This case study has been published with the member's permission.
During an initial consultation with a patient, a dentist identified retained roots at LL5 and LL7, which required extraction. Radiograph images showed the second molar had divergent roots, and the dentist explained he would need to section the roots before he could carry out the extraction.
The patient, who was accompanied by a family member to interpret for them, consented to the dentist's treatment plan and returned several days later for the procedure under local anaesthetic.
The dentist went through the treatment plan again and agreed a hand signal with the patient if they wanted to stop at any point. The same family member accompanied the patient and an experienced dental nurse assisted the dentist. After successfully extracting the first root, the dentist found that the patient became fidgety and kept talking when he was using the drill, meaning the treatment had to be stopped several times.
During this part of the procedure, the floor of the patient's mouth was inadvertently damaged by the drill being used. The contemporaneous records noted a superficial abrasion with negligible bleeding and only redness. The dentist paused the procedure to check on the patient and apologised before completing the extraction.
The dentist arranged for the patient to be reviewed by the in-house oral surgeon and the patient also consulted the hospital and their GP. Unfortunately, the wound to the floor of the patient's mouth did not heal as expected, and they developed a ranula that required treatment.
The dentist contacted the DDU after the patient brought a claim alleging negligence for failing to take appropriate steps to protect the soft tissues during the procedure. They also contended that the dentist should have deferred or stopped the procedure and referred the patient for extraction under general anaesthetic, that they had not been properly warned before drilling started, and that there was a failure to take account of their general anxiety and communication needs.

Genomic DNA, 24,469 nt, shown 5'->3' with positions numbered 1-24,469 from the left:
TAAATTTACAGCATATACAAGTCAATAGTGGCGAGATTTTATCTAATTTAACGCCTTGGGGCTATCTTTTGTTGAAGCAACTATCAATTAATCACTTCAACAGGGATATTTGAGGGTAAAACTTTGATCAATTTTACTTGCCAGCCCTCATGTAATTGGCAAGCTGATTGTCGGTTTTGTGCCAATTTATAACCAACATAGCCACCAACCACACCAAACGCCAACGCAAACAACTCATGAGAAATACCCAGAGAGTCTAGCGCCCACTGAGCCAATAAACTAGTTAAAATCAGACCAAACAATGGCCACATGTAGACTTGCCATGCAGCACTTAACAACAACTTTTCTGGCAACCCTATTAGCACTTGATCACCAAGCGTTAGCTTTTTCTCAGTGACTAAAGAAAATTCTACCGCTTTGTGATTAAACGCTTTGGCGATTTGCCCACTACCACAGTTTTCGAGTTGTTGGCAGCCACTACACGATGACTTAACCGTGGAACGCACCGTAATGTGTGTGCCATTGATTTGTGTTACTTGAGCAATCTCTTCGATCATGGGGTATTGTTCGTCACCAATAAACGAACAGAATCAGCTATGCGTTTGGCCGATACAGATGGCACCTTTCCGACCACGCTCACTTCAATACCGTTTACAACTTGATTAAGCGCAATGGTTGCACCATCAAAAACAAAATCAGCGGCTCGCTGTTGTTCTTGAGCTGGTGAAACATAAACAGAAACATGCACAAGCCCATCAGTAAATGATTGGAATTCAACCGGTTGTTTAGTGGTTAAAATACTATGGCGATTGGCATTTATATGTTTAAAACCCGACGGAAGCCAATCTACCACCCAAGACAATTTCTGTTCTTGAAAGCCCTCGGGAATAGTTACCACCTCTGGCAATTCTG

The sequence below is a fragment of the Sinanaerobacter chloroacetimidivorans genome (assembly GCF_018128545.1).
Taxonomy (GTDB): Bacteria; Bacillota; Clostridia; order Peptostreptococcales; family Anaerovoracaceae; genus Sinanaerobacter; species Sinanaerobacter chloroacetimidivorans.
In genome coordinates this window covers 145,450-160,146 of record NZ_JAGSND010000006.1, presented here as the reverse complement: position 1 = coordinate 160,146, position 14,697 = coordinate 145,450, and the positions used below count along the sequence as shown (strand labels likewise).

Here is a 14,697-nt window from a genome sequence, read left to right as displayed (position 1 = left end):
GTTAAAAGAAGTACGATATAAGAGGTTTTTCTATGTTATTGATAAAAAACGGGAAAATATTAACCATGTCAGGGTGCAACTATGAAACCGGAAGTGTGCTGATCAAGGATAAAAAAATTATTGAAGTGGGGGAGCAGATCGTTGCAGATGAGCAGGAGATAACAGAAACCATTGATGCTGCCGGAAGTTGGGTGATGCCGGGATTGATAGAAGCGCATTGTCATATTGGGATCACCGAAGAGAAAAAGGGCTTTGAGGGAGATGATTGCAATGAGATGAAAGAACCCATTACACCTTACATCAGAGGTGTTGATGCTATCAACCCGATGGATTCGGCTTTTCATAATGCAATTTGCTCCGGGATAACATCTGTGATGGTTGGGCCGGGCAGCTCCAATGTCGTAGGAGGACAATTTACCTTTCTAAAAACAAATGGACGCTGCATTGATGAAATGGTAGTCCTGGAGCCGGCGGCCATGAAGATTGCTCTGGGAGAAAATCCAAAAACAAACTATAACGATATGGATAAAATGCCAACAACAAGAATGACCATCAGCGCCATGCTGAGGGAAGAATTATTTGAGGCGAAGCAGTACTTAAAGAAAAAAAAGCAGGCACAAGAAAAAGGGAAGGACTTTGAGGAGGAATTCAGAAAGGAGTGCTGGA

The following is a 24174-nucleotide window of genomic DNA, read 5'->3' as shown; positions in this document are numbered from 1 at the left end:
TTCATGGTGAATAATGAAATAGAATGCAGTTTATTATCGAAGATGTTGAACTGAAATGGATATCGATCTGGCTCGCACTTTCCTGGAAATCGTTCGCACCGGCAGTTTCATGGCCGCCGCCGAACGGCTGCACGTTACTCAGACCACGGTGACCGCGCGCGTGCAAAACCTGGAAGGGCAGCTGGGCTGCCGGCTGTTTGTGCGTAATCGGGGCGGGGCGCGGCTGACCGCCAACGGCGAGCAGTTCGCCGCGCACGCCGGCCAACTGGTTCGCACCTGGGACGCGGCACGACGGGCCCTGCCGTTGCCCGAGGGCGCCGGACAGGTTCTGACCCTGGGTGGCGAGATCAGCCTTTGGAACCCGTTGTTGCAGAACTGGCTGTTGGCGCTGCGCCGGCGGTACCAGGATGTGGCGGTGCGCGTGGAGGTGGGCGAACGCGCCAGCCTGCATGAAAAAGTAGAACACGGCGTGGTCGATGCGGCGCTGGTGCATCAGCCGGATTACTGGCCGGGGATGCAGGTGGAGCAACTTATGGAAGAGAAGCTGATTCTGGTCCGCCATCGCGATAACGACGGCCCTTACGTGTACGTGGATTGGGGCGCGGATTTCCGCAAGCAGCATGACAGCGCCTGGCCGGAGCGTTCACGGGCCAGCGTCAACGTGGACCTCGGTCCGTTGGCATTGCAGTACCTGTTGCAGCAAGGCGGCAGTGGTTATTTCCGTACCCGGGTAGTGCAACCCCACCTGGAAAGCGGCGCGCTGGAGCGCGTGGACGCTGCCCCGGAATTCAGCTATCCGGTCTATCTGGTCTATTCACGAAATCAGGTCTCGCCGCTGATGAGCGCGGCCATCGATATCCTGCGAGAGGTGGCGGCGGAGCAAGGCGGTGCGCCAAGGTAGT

The claimant sought damages of over £21,000 for the injury and its consequences, including the need for treatment and the associated pain and psychological damage.
After obtaining supportive expert reports, the DDU put forth a strong defence of the member's actions, and the case eventually went to trial.
The judge found that the dentist followed recognised, responsible practice in the assessment and treatment, including the steps taken to protect the patient's soft tissues using the dental mirror and suction device. The judge accepted expert evidence that "the trauma that occurred was a result of an accident and could not necessarily have been avoided".
He rejected the argument that the injury was itself evidence of lack of care and that the dentist should have stopped and referred the patient to a more experienced colleague. Accordingly, breach of duty was not proved and the claim was dismissed.
While the judge found in favour of the DDU member, this case highlights the pitfalls of managing an anxious patient who is being supported by a family member as interpreter and who may have difficulties in understanding and expressing themselves.
For more information on this topic, see the DDU's guide on how to handle challenging patient interactions and always seek dento-legal advice if you have specific concerns.